A careful review of the existing evidence suggests that tumor cells can acquire and develop resistance to apoptosis in several ways [35, 50, 51]. One of the commonly discussed strategies leading to apoptotic resistance is the loss of p53 tumor suppressor protein function due to mutation. Liu, Zhang, and Feng noted that the p53 tumor suppressor protein is known to promote apoptosis by activating proapoptotic Bcl-2 proteins. Additionally, it was observed that p53 is a fundamental tumor suppressor due to its antioxidant defense mechanism and regulation of energy metabolism. Tumor-associated mutant p53 proteins not only lose their tumor suppressive function but also acquire oncogenic capabilities, such as the promotion of tumor cell survival and proliferation and the control of metabolic changes, metastasis, and angiogenesis [52, 53, 54]. Dysregulated death receptor pathways have also been linked to apoptosis resistance. For example, absence of the Fas receptor protects tumor cells from immune destruction mediated by cytotoxic lymphocytes. In other cases, overexpression of c-FLIP in cancer patients protects tumor cells from cytotoxic T cell-induced apoptosis [55, 56, 57].

Tumor evolution theory

The tumor evolution theory is a scientific theory postulating that natural selection exists and operates in any system consisting of components with different reproductive potentials [58, 59, 60]. The tumor evolution theory has been featured extensively in cancer literature and has been used to explain disease development and progression. Schwartz and Schäffer posit that cancer is a genetic disease characterized by the progressive accumulation and development of genomic aberrations that can be augmented by germline mutations [58]. Researchers have also argued that the accumulation of mutations in cancer patients is guided by evolutionary mechanisms and principles centered on the concepts of diversification and selection of mutations that facilitate tumor cell survival and proliferation [58, 59, 60, 61]. A critical review of a study conducted by Schwartz and Schäffer indicates that the evolutionary mechanism underlying cancer development and progression has become a fundamental guide to understanding, controlling, and predicting disease progression, therapeutic response, and metastasis [58].

The tumor evolution theory underscores the role of natural selection in cancer development [59, 60, 61, 62]. Coyle, Boudreau, and Marcato argued that in the context of cancer development, evolutionary progression of the disease or its reemergence after treatment involves cancer stem cells [62]. The authors noted that a widely accepted oncogenesis framework indicates that tumors typically originate from benign growths characterized by minor genetic alterations [62]. With time, genetic alterations such as the loss of heterozygosity, changes in copy number variation, microsatellite instability, and allelic imbalance accumulate, leading to aggressive cancers [62]. The continued accumulation of mutations allows tumor cells to invade various tissues and organs through metastasis. The fundamental biological properties of cancer cells include loss of sensitivity to programmed cell death and antigrowth signals, immortality, higher mutation rates, the capacity to attack tissues and cells through metastasis, altered metabolic properties, and the capacity to recruit blood vessels [62, 63]. Stem cells acquire these characteristics through evolution as they transform into cellular assailants that cannot be destroyed by the body's immune system [62, 63, 64].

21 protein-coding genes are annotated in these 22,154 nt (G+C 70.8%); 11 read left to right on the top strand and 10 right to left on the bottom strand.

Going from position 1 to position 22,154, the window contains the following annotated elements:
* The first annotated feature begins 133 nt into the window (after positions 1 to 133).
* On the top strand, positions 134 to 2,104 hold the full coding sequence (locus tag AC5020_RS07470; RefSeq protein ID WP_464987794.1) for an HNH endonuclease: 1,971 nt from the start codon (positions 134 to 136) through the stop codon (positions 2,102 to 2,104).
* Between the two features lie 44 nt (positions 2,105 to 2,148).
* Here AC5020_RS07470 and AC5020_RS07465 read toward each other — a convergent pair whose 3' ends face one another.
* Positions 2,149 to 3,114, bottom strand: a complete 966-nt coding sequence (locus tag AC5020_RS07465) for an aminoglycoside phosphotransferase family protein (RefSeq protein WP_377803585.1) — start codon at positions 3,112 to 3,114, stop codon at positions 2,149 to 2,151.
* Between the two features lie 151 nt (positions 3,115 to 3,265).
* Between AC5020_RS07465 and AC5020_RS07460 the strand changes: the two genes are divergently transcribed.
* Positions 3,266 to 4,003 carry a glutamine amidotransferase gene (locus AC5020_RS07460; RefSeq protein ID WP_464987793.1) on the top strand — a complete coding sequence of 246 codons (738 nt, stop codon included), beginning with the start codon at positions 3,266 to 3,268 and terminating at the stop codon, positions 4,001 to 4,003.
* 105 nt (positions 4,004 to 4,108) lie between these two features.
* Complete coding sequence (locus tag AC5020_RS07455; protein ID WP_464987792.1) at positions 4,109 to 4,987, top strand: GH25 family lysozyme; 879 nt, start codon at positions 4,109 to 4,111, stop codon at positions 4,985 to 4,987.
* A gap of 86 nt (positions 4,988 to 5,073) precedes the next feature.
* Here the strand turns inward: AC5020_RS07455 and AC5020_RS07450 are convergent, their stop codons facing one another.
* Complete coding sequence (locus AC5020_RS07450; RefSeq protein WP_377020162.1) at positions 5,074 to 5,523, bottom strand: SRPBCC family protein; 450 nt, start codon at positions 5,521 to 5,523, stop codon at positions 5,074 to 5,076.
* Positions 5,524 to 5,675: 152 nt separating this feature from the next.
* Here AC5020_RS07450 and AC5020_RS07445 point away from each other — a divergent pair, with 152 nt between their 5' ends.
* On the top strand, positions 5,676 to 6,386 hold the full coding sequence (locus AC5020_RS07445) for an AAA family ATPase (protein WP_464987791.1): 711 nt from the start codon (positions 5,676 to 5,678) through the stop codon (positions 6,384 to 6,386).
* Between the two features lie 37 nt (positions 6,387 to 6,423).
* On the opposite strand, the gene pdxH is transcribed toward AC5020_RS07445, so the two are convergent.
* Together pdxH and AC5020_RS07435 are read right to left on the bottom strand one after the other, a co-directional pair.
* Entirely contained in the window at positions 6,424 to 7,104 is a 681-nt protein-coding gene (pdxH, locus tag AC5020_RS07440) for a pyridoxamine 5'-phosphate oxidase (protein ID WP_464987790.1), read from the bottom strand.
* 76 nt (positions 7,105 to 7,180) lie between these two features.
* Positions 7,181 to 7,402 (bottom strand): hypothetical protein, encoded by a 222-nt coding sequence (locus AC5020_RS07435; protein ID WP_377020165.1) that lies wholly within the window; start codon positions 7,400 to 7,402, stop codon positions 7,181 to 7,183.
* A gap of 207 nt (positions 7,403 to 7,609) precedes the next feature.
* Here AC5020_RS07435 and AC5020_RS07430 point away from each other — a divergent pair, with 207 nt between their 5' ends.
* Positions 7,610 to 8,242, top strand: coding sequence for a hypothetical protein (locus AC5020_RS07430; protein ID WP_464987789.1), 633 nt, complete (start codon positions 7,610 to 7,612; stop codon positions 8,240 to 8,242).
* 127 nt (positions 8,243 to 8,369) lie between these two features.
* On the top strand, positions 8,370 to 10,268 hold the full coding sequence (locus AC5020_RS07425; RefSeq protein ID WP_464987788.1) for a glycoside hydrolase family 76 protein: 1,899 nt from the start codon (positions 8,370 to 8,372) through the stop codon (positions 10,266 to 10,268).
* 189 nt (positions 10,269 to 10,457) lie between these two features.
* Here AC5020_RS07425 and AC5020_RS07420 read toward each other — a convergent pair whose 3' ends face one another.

In the case of cancer patients, selection favors the fittest stem cell variants that can survive and reproduce in the tumor microenvironment [9]. Greaves states that although any cancer cell can become a “fit” somatic cell variant, the effective units for selection are cell populations with sufficient genetic diversity and those with extensive self-renewal ability [9]. These two characteristics allow cancer cell populations to provide phenotypic substrates for evolutionary selection and propagate the selected traits to other cells and tissues [65, 66, 67].

Schwartz and Schäffer noted that the predominant mechanisms of cancer cell evolution and selection differ significantly from those associated with speciation. More specifically, the researchers observed that tumor evolution involves the selection of mutations that promote proliferation, survival, and other phenotypic characteristics and hallmarks of cancer stem cells, such as changes in copy number variation [58]. Notably, several recent studies have suggested that certain tumors and cancer stem cells evolve during neutral processes without undergoing the selection aspect of evolution. A study by Sottoriva et al., for example, illustrated that selective neutral mutations occur in the tumor microenvironment through genomic aberrations [20]. In their study, the genomes of 349 glands from 15 colorectal tumors were profiled to show that neutral mutations occur in cancer sites [20]. Nevertheless, Schwartz and Schäffer argued that selection plays a critical role in cancer development and progression by supporting the emergence of variants with desirable survival features, such as the loss of sensitivity to programmed cell suicide and antigrowth signals [20].